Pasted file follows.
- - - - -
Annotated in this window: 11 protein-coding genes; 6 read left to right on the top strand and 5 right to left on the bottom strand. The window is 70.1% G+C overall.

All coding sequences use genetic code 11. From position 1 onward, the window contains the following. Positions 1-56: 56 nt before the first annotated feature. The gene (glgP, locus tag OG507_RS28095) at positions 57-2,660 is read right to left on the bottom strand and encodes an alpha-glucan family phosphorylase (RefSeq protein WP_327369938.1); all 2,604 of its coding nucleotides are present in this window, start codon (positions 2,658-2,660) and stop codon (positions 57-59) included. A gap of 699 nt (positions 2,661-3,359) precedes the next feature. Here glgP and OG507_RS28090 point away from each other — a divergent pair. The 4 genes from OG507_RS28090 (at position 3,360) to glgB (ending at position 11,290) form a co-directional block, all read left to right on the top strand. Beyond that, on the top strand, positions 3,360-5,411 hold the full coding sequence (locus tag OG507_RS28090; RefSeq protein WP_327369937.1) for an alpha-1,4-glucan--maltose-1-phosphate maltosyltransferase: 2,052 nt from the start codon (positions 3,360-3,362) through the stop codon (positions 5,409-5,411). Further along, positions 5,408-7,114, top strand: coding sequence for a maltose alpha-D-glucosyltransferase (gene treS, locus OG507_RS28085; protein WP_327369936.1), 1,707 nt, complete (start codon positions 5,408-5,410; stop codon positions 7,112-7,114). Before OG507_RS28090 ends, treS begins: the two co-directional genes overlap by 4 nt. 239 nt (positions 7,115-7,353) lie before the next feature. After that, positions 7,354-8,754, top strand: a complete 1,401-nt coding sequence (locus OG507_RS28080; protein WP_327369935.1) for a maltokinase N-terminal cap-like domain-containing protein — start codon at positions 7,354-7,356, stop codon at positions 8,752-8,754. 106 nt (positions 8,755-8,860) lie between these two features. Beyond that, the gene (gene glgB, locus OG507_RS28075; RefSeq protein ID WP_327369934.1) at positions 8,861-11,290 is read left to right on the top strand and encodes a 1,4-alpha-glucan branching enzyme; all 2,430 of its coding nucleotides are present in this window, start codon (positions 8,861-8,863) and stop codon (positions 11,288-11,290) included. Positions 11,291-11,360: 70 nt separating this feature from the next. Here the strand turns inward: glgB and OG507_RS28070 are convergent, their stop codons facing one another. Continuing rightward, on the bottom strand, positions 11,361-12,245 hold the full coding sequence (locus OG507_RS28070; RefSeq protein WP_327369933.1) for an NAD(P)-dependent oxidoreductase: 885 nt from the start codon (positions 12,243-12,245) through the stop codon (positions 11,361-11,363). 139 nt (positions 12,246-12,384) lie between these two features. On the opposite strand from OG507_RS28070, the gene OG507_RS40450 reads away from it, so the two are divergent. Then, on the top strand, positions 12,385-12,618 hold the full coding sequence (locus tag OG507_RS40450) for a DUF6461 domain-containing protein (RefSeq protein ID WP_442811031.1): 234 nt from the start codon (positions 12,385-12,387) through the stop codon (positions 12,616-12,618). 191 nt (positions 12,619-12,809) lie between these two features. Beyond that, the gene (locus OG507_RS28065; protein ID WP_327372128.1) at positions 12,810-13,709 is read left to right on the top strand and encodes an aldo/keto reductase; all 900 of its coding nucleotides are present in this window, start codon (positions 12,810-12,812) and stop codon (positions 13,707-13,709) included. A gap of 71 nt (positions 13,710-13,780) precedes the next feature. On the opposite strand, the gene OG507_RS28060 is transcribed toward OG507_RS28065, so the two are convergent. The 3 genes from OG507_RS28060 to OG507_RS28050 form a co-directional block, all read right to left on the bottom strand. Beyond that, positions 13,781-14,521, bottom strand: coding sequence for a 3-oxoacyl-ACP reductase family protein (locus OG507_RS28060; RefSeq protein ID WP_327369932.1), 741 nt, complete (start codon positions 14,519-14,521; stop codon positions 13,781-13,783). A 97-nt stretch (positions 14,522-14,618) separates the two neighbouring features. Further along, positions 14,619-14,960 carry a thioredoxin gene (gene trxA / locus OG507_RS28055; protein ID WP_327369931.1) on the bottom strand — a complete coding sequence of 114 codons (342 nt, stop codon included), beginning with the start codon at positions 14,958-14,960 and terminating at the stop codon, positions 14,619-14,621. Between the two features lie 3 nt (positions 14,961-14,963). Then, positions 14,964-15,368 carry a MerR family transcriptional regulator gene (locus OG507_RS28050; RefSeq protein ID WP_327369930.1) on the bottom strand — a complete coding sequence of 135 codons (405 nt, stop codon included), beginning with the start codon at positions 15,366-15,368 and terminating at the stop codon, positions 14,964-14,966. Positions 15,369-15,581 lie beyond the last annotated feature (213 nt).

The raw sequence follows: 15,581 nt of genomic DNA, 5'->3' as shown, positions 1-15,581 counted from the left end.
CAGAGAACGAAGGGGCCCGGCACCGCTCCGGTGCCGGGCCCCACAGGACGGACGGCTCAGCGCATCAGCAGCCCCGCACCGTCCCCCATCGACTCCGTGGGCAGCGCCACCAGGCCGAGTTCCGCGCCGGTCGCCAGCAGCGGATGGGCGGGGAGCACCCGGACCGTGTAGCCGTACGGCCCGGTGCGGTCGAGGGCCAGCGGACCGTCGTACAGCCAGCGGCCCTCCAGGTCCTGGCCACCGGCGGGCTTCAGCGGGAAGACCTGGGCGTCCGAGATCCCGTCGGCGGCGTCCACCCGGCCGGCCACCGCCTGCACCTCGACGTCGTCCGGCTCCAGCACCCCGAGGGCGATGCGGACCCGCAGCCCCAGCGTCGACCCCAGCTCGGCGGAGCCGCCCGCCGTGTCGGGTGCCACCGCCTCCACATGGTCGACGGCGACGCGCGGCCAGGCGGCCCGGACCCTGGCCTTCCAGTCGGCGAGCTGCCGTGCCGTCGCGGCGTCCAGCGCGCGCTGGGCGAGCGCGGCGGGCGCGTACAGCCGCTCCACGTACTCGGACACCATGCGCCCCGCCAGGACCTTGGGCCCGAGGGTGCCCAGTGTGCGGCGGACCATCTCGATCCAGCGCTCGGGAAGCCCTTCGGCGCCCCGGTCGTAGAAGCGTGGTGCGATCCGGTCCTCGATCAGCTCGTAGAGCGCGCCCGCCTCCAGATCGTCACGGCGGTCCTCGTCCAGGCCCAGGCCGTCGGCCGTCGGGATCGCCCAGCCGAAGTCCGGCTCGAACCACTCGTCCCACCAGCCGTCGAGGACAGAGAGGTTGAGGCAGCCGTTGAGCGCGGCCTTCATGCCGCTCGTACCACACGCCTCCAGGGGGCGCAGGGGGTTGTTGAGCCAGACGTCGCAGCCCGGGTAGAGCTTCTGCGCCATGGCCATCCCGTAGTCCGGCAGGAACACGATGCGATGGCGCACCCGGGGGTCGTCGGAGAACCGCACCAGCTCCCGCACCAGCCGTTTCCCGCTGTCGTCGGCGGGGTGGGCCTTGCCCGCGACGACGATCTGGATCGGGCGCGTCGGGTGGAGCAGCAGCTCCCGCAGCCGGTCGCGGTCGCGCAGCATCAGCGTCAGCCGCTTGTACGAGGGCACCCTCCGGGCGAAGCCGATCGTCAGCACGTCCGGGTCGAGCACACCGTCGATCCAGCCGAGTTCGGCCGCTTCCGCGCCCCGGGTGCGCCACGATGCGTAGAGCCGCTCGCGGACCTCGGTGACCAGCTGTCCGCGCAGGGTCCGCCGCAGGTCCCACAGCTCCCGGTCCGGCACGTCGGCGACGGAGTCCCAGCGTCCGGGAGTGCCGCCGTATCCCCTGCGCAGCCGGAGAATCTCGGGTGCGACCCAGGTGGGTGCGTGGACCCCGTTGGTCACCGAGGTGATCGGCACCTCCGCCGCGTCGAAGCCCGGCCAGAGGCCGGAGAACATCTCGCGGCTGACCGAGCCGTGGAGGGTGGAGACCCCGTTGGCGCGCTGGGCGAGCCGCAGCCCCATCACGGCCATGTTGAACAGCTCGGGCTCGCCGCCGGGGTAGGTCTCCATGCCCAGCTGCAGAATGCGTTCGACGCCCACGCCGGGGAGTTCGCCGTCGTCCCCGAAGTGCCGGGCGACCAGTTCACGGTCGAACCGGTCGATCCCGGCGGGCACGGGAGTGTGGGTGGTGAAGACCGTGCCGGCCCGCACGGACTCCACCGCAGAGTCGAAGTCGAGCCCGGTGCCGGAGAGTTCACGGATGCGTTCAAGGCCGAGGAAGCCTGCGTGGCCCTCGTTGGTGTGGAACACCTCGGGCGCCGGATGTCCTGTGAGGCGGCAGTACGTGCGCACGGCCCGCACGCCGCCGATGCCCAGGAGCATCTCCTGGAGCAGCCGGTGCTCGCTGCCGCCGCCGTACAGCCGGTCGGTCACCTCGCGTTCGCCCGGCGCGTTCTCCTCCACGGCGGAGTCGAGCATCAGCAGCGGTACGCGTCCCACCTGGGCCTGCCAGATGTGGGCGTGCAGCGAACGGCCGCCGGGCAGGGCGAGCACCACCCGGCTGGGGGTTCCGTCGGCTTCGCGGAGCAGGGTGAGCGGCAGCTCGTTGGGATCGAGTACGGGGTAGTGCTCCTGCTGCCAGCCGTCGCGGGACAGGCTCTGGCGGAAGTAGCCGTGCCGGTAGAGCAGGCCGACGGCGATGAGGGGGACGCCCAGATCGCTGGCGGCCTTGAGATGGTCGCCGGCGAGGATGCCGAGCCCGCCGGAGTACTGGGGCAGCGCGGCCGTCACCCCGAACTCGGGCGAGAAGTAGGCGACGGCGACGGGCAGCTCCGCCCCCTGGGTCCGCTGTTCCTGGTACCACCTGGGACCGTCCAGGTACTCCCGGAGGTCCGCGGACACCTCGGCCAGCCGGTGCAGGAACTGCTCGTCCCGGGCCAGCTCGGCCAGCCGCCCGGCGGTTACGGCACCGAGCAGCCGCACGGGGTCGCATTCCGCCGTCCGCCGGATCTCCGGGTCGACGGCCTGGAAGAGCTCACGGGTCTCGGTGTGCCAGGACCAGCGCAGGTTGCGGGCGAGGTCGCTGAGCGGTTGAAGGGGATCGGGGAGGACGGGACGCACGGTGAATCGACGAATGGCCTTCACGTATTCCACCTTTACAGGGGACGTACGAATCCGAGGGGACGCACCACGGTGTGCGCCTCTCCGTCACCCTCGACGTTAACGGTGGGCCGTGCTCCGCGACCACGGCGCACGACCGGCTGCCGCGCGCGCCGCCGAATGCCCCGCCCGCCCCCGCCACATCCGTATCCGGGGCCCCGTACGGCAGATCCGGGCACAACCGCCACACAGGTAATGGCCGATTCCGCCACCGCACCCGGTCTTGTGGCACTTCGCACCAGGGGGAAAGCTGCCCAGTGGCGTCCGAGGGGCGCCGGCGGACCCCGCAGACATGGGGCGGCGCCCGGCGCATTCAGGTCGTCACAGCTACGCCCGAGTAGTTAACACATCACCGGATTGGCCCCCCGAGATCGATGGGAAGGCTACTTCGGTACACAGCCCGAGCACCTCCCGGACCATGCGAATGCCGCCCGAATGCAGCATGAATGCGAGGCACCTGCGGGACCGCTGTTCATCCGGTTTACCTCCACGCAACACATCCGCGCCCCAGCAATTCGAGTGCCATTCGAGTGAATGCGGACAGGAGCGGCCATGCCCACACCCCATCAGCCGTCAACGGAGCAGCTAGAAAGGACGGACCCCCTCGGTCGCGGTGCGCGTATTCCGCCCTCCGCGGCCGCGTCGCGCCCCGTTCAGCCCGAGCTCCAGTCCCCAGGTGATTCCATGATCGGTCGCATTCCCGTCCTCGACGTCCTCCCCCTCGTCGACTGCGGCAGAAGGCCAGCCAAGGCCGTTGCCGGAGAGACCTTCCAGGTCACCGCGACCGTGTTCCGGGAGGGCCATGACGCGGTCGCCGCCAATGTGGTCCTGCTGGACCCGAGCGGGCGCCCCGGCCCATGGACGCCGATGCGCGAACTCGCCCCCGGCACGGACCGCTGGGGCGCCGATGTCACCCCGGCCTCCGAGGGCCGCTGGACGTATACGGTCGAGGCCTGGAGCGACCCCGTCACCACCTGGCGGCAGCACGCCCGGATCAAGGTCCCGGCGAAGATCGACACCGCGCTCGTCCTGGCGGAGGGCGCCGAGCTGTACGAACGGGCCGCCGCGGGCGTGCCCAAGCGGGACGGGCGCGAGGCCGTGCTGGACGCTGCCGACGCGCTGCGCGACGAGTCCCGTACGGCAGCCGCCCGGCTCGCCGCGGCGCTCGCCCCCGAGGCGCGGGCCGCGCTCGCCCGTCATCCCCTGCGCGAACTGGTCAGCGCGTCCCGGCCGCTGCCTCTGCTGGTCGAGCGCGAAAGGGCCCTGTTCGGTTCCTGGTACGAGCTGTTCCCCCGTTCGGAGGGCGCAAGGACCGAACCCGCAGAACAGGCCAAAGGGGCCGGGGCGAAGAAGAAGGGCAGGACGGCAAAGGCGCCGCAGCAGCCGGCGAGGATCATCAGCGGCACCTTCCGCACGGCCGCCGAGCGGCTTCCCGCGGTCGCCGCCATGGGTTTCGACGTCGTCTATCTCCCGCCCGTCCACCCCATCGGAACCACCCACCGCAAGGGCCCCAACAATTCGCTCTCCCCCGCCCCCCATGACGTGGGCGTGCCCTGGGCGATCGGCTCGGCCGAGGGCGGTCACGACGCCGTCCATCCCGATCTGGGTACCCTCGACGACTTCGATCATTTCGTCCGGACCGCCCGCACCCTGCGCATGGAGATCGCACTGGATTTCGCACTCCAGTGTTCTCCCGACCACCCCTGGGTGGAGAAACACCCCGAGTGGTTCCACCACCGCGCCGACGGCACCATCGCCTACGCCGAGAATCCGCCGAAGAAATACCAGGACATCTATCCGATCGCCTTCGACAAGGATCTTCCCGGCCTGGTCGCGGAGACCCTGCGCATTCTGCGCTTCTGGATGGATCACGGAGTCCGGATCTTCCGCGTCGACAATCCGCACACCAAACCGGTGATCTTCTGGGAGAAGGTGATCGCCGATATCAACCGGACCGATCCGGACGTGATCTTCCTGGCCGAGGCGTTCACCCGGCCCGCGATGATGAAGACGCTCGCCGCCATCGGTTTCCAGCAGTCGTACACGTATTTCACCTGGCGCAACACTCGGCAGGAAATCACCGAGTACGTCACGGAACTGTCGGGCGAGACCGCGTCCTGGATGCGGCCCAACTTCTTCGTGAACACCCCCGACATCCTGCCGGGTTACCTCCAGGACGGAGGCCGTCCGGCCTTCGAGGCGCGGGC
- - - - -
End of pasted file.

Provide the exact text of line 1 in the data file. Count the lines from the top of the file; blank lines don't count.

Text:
Annotated in this window: 11 protein-coding genes; 6 read left to right on the top strand and 5 right to left on the bottom strand. The window is 70.1% G+C overall.